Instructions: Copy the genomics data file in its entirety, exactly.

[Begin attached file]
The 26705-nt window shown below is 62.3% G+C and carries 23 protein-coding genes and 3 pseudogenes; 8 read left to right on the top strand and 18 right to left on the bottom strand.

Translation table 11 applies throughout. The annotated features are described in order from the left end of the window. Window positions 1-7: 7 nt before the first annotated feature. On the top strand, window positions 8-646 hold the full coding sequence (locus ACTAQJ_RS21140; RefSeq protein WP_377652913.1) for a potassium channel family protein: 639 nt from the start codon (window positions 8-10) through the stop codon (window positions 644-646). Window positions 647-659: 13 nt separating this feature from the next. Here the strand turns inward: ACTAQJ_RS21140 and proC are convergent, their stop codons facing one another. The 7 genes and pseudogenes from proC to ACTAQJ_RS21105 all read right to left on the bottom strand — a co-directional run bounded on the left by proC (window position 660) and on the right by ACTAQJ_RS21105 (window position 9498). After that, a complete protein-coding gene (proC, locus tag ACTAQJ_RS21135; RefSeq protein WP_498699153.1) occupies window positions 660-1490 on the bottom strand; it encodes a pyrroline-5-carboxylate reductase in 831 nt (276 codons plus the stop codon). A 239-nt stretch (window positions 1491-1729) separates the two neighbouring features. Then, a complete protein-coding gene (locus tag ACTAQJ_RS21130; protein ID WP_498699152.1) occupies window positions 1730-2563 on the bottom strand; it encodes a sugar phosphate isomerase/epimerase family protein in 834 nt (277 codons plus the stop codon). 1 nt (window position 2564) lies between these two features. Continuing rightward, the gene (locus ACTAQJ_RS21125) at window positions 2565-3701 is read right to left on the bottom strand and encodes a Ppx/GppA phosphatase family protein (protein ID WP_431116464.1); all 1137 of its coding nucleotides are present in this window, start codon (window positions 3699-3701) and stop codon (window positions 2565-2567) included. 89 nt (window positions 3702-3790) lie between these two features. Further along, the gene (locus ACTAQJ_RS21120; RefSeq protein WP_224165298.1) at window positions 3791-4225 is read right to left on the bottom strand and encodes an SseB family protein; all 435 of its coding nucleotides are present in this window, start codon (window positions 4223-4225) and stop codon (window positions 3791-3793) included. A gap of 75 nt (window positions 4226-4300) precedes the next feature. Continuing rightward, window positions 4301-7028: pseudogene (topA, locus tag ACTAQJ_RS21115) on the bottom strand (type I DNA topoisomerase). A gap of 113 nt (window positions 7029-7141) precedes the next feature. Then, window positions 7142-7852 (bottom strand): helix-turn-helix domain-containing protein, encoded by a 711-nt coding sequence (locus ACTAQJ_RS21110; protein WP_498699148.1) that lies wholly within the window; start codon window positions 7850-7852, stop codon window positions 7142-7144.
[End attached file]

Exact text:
The 26705-nt window shown below is 62.3% G+C and carries 23 protein-coding genes and 3 pseudogenes; 8 read left to right on the top strand and 18 right to left on the bottom strand.

Translation table 11 applies throughout. The annotated features are described in order from the left end of the window. Window positions 1-7: 7 nt before the first annotated feature. On the top strand, window positions 8-646 hold the full coding sequence (locus ACTAQJ_RS21140; RefSeq protein WP_377652913.1) for a potassium channel family protein: 639 nt from the start codon (window positions 8-10) through the stop codon (window positions 644-646). Window positions 647-659: 13 nt separating this feature from the next. Here the strand turns inward: ACTAQJ_RS21140 and proC are convergent, their stop codons facing one another. The 7 genes and pseudogenes from proC to ACTAQJ_RS21105 all read right to left on the bottom strand — a co-directional run bounded on the left by proC (window position 660) and on the right by ACTAQJ_RS21105 (window position 9498). After that, a complete protein-coding gene (proC, locus tag ACTAQJ_RS21135; RefSeq protein WP_498699153.1) occupies window positions 660-1490 on the bottom strand; it encodes a pyrroline-5-carboxylate reductase in 831 nt (276 codons plus the stop codon). A 239-nt stretch (window positions 1491-1729) separates the two neighbouring features. Then, a complete protein-coding gene (locus tag ACTAQJ_RS21130; protein ID WP_498699152.1) occupies window positions 1730-2563 on the bottom strand; it encodes a sugar phosphate isomerase/epimerase family protein in 834 nt (277 codons plus the stop codon). 1 nt (window position 2564) lies between these two features. Continuing rightward, the gene (locus ACTAQJ_RS21125) at window positions 2565-3701 is read right to left on the bottom strand and encodes a Ppx/GppA phosphatase family protein (protein ID WP_431116464.1); all 1137 of its coding nucleotides are present in this window, start codon (window positions 3699-3701) and stop codon (window positions 2565-2567) included. 89 nt (window positions 3702-3790) lie between these two features. Further along, the gene (locus ACTAQJ_RS21120; RefSeq protein WP_224165298.1) at window positions 3791-4225 is read right to left on the bottom strand and encodes an SseB family protein; all 435 of its coding nucleotides are present in this window, start codon (window positions 4223-4225) and stop codon (window positions 3791-3793) included. A gap of 75 nt (window positions 4226-4300) precedes the next feature. Continuing rightward, window positions 4301-7028: pseudogene (topA, locus tag ACTAQJ_RS21115) on the bottom strand (type I DNA topoisomerase). A gap of 113 nt (window positions 7029-7141) precedes the next feature. Then, window positions 7142-7852 (bottom strand): helix-turn-helix domain-containing protein, encoded by a 711-nt coding sequence (locus ACTAQJ_RS21110; protein WP_498699148.1) that lies wholly within the window; start codon window positions 7850-7852, stop codon window positions 7142-7144.